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Old 05-09-2019, 08:32   #61
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Re: The loss of M/V Conception

We use fire retardant bags like linked above to charge our small Lithium batteries (drone & camera). We only charge while we are awake because we charge using solar. Fire is no joke on a boat.
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Old 05-09-2019, 09:10   #62
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Re: The loss of M/V Conception

I recently started a fire in a foam rubber mattress in the boat. The foam burned extraordinarily fast and produced intense heat and acrid black smoke such that i could not breathe. Fortunately able to scramble out of the cabin and able to return with extinguisher with some difficulty and minor burns.

Within two minutes the exposed steel was so hot from the intense heat that i incurred burns on hands and arms.

I was unable to breathe in the cabin and had to repeatedly evacuate to breathe and return to continue fire suppression which was difficult in itself due to limited visibility due to the black smoke.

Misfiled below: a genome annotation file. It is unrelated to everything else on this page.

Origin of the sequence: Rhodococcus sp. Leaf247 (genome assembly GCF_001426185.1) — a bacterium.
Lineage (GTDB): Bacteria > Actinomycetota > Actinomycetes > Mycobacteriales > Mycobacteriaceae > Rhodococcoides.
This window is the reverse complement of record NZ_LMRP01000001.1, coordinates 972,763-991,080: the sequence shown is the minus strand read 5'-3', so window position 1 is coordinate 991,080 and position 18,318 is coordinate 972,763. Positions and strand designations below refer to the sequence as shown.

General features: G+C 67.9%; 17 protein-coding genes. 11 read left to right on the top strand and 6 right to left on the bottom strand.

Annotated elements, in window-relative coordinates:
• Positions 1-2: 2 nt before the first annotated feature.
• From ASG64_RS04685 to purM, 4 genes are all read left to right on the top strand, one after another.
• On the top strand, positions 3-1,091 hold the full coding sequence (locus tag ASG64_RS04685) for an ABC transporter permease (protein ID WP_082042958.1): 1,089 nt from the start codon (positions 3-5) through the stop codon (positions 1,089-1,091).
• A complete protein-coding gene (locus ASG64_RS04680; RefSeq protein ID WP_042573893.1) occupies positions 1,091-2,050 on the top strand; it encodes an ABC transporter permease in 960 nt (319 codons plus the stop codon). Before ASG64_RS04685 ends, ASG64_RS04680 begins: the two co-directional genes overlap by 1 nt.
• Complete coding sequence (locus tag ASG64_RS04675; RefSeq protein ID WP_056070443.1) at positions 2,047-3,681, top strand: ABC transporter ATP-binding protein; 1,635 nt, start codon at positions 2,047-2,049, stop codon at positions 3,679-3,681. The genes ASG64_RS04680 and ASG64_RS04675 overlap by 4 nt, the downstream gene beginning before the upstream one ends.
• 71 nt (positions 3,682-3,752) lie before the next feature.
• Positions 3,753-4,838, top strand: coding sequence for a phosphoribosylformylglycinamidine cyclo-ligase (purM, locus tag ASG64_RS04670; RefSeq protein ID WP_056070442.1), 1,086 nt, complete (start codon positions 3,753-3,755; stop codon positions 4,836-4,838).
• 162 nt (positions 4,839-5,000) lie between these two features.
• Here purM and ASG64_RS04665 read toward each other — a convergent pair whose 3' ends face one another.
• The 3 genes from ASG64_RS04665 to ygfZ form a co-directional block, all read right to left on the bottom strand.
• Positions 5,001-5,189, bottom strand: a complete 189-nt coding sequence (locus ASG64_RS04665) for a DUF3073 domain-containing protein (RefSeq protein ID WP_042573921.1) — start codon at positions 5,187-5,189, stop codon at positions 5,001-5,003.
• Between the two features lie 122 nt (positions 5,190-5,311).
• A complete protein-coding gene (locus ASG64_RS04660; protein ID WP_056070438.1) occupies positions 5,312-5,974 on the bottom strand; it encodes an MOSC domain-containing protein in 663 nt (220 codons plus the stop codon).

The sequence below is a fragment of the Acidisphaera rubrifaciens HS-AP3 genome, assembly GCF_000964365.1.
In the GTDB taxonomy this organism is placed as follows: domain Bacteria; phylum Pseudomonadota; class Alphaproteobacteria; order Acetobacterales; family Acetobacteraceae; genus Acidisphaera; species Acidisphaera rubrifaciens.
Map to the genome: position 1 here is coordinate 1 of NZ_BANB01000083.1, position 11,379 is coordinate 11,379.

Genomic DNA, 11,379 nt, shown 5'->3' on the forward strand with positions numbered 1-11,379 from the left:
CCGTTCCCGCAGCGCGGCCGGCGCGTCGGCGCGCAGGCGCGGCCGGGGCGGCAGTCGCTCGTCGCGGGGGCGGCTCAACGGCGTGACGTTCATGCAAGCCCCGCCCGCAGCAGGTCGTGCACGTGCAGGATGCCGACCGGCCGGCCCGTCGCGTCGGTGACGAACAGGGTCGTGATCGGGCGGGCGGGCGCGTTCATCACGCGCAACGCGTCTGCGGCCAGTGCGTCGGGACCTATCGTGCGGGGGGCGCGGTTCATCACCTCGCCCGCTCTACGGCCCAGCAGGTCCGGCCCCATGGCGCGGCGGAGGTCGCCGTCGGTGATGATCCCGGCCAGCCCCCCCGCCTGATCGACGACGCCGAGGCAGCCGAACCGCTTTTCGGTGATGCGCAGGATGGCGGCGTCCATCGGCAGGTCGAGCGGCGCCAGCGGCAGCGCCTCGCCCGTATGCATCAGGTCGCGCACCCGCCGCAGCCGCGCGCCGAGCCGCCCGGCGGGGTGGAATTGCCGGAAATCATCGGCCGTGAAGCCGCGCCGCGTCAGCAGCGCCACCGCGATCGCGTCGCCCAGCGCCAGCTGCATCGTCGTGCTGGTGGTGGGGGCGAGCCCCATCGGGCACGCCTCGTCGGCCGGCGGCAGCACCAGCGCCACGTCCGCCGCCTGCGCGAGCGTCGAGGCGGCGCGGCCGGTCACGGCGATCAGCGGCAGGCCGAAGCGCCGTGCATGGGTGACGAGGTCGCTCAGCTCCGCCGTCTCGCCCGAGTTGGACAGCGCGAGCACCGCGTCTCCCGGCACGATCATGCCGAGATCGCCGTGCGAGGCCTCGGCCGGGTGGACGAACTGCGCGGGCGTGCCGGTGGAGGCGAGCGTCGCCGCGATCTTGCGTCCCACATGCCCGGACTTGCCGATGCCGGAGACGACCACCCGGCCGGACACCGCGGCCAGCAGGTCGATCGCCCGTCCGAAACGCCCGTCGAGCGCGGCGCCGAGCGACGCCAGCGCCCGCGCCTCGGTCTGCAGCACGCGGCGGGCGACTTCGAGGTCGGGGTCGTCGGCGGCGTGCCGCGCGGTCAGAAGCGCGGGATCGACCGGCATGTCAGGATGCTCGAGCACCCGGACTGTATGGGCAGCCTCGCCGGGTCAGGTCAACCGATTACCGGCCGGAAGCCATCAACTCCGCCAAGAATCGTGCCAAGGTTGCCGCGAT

Dunno what mattresses this boat used but foam mattresses are very common.

I was lucky to escape and save my boat and will certainly never again have foam bedding or seating on board.
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Old 05-09-2019, 13:24   #63
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Re: The loss of M/V Conception

for what it's worth more talk about it being from Lithium-Ion batteries:

https://www.smobserved.com/story/201...hsVrj0RICsYXk8
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Old 05-09-2019, 14:10   #64
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Re: The loss of M/V Conception

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Originally Posted by Chipg View Post
for what it's worth more talk about it being from Lithium-Ion batteries: